from Notes on the Mosquito

Xi Chuan

Beast

The beast, I see it. The beast, fur thick and stiff, teeth sharp, eyes nearly lifeless. The beast, gasping for breath, growling ill fortune, and from its feet, no sound. The beast, with no sense of humor, like a man straining to hide his poverty, like a man ruined by his mission, with no cradle to provide memories, no destination to locate yearning, not enough lies to plead for itself. It smacks a tree trunk and gathers infants; it is alive, like a cliff, and dead, like an avalanche.

A crow amongst scarecrows searches for a partner.

The beast, it despises my hairstyle, despises my scent, despises my repentance and reserve. In a word, it despises that I deck out happiness in baubles and jewels. It squeezes its way into my room, orders me to stand in the corner, and with no word of explanation collapses in my chair, shatters my mirror, shreds up my curtains and all that belongs to my spiritual defense. I beseech it: "Don't take my teacup when I'm thirsty!" Right there it digs up a spring, which I suppose must be some kind of response.

One ton of parrots, one ton of parrots' nonsense!

We call the tiger tiger, we call the donkey donkey. But the beast, what can you call it? Without a name, its flesh and shadow are a blur, and you can barely call it, can barely be sure of its location in broad daylight or divine its destiny. It should be given a name like "grief" or "embarrassment," should be given a pool to drink from, should be given shelter from the storm. A beast with no name is a fright.

A song-thrush does away with the king's foot soldiers.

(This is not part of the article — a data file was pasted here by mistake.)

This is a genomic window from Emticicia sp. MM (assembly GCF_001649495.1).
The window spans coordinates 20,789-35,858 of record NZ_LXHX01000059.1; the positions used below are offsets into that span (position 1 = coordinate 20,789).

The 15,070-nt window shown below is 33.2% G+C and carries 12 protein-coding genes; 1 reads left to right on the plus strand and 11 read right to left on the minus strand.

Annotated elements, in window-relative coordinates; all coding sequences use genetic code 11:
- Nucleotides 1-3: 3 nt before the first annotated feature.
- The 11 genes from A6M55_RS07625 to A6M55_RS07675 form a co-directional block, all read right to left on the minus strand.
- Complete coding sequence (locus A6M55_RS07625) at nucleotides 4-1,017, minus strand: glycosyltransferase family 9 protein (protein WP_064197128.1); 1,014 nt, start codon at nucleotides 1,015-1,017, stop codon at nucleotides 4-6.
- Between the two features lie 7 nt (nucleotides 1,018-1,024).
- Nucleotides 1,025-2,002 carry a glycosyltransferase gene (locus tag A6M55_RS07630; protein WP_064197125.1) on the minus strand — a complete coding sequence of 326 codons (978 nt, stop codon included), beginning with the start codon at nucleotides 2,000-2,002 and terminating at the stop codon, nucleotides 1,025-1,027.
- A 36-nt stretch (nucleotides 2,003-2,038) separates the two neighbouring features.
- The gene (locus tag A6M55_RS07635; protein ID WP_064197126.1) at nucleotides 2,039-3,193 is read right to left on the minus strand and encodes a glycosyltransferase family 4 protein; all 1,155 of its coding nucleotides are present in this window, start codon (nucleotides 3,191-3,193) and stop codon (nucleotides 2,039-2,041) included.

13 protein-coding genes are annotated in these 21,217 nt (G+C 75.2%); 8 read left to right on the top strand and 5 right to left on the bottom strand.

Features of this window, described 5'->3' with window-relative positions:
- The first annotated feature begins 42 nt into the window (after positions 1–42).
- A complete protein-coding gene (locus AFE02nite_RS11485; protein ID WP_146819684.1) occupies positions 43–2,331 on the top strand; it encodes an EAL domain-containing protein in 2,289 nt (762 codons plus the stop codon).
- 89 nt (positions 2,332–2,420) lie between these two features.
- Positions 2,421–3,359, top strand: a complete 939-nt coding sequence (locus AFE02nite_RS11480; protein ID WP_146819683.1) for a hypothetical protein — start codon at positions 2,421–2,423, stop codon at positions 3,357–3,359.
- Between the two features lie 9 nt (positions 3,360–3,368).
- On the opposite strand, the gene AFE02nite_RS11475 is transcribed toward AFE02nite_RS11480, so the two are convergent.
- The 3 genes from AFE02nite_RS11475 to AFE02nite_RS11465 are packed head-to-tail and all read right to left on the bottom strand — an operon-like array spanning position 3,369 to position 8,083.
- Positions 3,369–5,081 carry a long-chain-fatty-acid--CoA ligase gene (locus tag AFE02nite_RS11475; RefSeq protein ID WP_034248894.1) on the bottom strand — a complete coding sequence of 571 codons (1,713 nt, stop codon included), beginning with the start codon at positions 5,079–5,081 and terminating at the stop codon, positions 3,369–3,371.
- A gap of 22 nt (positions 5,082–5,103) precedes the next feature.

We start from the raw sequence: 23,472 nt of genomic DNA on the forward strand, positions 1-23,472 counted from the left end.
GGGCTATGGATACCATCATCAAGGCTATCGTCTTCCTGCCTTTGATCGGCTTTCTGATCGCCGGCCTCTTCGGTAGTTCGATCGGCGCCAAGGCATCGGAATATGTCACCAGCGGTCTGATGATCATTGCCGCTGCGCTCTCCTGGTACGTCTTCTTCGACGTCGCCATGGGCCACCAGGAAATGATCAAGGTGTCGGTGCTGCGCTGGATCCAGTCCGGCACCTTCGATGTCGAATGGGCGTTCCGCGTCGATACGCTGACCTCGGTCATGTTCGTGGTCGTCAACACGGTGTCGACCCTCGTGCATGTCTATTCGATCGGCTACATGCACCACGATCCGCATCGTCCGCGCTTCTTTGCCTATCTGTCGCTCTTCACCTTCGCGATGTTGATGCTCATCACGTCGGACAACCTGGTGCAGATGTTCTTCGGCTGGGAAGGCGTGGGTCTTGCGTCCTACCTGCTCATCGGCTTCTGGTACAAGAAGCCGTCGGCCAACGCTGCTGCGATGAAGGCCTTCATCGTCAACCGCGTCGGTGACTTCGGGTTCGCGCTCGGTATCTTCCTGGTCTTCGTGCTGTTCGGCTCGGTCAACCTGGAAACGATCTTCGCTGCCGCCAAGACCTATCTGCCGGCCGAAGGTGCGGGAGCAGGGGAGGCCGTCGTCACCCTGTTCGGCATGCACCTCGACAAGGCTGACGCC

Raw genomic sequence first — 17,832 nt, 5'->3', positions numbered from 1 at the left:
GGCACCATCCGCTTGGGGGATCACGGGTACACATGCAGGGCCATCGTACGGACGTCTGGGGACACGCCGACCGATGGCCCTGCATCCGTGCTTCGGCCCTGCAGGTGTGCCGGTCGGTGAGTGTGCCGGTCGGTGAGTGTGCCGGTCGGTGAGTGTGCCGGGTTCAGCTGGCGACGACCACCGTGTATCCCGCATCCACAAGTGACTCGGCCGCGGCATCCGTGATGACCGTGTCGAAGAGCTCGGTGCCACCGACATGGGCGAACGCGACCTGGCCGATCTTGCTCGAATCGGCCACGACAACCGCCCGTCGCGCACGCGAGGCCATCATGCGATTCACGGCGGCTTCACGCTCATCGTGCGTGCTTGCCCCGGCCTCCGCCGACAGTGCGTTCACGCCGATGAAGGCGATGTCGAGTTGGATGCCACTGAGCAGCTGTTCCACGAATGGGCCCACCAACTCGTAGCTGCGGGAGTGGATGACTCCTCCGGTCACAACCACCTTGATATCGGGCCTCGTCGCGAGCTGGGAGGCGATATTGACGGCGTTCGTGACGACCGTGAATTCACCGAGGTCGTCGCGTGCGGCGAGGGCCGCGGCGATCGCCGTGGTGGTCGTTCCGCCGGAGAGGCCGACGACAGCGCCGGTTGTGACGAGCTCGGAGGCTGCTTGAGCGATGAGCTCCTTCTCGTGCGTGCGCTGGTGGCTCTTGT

It knows temptation, but not by a palace, not by a woman, and not by a copious candlelit gala. It comes toward us, so is there something about our bodies that makes it drool? Does it want to slurp up the emptiness off our bodies? What kind of temptation is this! Sideways through the passageway of shadows, colliding head-on with the flash of a knife, the slightest hurt teaches it to moan—moaning, existence, who knows what stuff belief is made of; but once it settles down, you hear the sound of sesame at the jointing stage, you catch the scent of the rambler rose.

The great wild goose that clears a thousand mountains, too shy to talk about itself.

This metaphorical beast walks down the slope, plucks flowers, sees its reflection by the riverside, and wonders inside who it could be; it swims across the river, climbs ashore, and gazes back at the mist on the river, with nothing to discover or understand; it rushes into the city, chases girls, finds a piece of meat, and passes the night beneath the eaves, dreaming of a village and a companion; sleepwalking for fifty miles, knowing no fear, waking in the light of a new dawn, it finds itself returning to the location it had set out from: that same thick bed of leaves, the same bed of leaves still hiding that dagger—what's going to happen?

Pigeon in the sand, you are enlightened by the sheen of blood.

Oh, the age of flight is near!

1992





The Distance

for Akhmatova

there is a snowfield in a dream
there is a white birch in the snowfield
there is a small house that will resound in prayer
there is a shingle that will fall off the north star

in the distance

there is a crowd of commoners as purple as red cabbage